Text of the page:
Keeping Torah to get saved or to be right with God
has never been God's requirement for Christians.
The Torah is the first five books of the Bible, Genesis, Exodus, Leviticus, Numbers and Deuteronomy, often referred to as the Law or Jewish Law or the law of Moses. There is much debate in religious circles about keeping the Law.
Yet one thing is crystal clear. Evangelical Christians have always taught that born again believers in Jesus Christ are NOT required to keep the Law. Our gay Christian viewpoint about the Law is absolutely rock solid and right in the mainstream of Christian belief down the centuries. Here is what leading Christian scholars say about Torah observance.
The Apostle Paul, AD 1-68
If anyone is competent to issue an opinion about Christians keeping Jewish Law, it is Paul.
He wrote 14 books of our New Testament. He was a privately tutored pupil of Gamaliel, the leading Jewish teacher of the first century. And he converted from being an ardent Jewish law-keeper to being an ardent Christian preacher. These truths about keeping the Law were given to the apostle Paul by inspiration of God and represent God's view about Christians keeping the Law of Moses.
Justin Martyr, AD 100-165
"For if there was no need of circumcision before Abraham or of the observance of Sabbaths, of feasts and sacrifices, before Moses; no more need is there of them now, after that, according to the will of God, Jesus Christ the Son of God has been born without sin, of a virgin sprung from the stock of Abraham."
Dialogue With Trypho the Jew, 150-165 AD, Ante-Nicene Fathers, Vol. 1, page 206.
Martin Luther, 1483-1546, German Reformer, did not teach Law keeping.
“The Law is such a schoolmaster. Not for always but until we have been brought to Christ. The Law is not just another schoolmaster. The Law is a specialist to bring us to Christ...
Faith is neither law nor word; but confidence in Christ "who is the end of the law." How so is Christ the end of the Law? Not in this way that He replaced the old Law with new laws. Nor is Christ the end of the Law in a way that makes Him a hard judge who has to be bribed by works as the papists teach.
Christ is the end or finish of the Law to all who believe in Him. The Law can no longer accuse or condemn them.
Martin Luther, Commentary on Galatians 3:25,
Keeping Torah is not for Christians
Matthew Henry, 1662-1714, English preacher, did not teach Law keeping.
“But lest it should be said, If the law was of this use and service under the Jewish, why may it not continue to be so under the Christian state too, the apostle adds (Galatians 3:25) that after faith has come, and the gospel dispensation has taken place, under which Christ, and the way of pardon and life through faith in him, are set in the clearest light, we are no longer under a schoolmaster-we have no such need of the law to direct us to him as there was then. Thus the apostle acquaints us for what uses and purposes the law served...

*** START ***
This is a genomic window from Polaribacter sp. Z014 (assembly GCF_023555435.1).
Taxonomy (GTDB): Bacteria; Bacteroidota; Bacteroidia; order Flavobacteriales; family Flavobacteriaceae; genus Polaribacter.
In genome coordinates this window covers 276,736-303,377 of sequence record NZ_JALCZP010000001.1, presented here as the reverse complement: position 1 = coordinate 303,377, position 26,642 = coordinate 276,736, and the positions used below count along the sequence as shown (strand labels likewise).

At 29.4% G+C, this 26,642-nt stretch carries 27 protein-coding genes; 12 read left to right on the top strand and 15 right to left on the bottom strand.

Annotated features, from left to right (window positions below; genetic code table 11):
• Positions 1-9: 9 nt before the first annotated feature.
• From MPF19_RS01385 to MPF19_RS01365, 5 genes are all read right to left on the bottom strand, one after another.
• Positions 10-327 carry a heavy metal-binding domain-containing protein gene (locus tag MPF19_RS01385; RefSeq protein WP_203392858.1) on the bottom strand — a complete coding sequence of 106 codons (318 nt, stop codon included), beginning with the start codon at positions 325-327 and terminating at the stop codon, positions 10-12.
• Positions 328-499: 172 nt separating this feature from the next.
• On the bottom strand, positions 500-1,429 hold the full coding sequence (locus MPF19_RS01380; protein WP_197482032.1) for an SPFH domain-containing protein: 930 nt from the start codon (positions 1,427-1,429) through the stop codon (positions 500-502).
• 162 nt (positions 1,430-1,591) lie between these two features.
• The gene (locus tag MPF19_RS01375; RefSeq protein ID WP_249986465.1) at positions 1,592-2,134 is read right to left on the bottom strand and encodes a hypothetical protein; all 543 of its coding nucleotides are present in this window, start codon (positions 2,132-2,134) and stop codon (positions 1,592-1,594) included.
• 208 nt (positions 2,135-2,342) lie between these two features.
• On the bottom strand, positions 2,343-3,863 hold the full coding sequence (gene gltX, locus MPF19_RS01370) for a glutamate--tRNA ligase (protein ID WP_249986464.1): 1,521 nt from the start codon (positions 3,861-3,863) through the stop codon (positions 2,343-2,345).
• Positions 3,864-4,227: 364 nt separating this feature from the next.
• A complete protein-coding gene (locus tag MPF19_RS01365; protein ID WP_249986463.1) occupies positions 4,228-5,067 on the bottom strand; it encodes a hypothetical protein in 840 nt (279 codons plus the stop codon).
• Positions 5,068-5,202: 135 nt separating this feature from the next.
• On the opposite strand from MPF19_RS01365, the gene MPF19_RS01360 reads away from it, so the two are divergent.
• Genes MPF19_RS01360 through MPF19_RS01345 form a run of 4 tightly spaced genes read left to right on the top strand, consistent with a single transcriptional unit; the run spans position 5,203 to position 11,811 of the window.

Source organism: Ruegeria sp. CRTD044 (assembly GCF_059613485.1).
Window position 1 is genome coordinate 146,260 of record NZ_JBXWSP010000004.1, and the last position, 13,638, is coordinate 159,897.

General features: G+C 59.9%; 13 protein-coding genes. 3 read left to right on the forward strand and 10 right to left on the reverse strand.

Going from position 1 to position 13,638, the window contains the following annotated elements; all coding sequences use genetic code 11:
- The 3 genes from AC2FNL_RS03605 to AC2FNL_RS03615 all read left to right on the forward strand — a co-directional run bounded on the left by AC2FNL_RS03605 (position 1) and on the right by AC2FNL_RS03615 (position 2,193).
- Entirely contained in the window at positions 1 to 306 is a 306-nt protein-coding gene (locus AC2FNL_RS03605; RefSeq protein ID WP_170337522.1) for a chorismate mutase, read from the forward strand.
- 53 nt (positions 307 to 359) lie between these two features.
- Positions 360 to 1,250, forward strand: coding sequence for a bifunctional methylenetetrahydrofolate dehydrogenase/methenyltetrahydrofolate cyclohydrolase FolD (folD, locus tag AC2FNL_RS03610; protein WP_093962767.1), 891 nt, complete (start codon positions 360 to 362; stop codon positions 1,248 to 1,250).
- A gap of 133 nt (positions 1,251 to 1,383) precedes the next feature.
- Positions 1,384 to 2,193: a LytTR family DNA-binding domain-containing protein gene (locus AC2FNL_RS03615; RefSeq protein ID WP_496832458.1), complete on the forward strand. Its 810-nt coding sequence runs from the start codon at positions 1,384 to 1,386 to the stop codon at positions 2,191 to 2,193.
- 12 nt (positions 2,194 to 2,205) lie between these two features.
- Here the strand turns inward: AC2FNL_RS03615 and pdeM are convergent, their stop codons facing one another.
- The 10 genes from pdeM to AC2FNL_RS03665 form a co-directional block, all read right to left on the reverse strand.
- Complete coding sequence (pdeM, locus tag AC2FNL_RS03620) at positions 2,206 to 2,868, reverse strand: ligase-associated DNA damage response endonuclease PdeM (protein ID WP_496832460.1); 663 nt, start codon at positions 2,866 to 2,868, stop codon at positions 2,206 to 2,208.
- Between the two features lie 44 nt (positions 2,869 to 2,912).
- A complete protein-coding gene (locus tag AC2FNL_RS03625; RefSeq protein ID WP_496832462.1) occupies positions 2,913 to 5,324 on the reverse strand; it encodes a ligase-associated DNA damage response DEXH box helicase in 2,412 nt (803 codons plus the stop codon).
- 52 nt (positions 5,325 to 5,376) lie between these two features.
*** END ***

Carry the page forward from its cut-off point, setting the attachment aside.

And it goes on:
The great fault and folly of the Jews, in mistaking the design of the law (Torah), and abusing it to a very different purpose from that which God intended in the giving of it; for they expected to be justified by the works of it, whereas it was never designed to be the rule of their justification, but only a means of convincing them of their guilt and of their need of a Saviour, and of directing them to Christ, and faith in him, as the only way of obtaining this privilege.
Baker's Evangelical Dictionary
of Biblical Theology
Baker’s Evangelical Dictionary of Biblical Theology, on Galatians 3:25, Torah
Jamison, Fausset and Brown
Jamison, Fausset and Brown Commentary, Galatians.
C.I. Scofield, of the Scofield Reference Bible, did not teach Torah keeping.
“Law [Torah], as a method of the divine dealing with man, characterized the dispensation extending from the giving of the law to the death of Jesus Christ, Galatians 3:13,14,23,24.
C.I. Scofield, The Scofield Reference Bible. Torah
Albert Barnes, 1798-1870, American Presbyterian Commentator, did not teach Torah keeping.
"We are no longer under a schoolmaster." The bondage and servitude [of the law] have passed away; and we are free from the burdensome ceremonies and expensive rites of the Jewish law, and from the sense of condemnation which it imposes.
This was true of the converts from Judaism to Christianity - that they became free from the burdensome rites of the law [Torah]; and it is true of all converts to the faith of Christ, that having been made to see their sin by the law, and having been conducted by it to the cross of the Redeemer, they are now made free.” [from the law]
Albert Barnes, Barnes’ Notes On The New Testament.
John Piper, Bethlehem Baptist Church and
Desiring God Ministries
"Now here comes Jesus, and he undoes much of the Old Testament law. In fact, I think he undoes all of it as law, according to Romans 7:4 where it says that we died to the law so that we may belong to another. And the reason he undoes it is not because it was wrong under those circumstances to do what he said to do. Rather, with the coming of Christ, his rejection of an earthly kingdom, and the establishment of a spiritual kingdom, Jesus says that the kingdom will be taken away from the Jews and be given to a people who bear its fruits, that is, the church."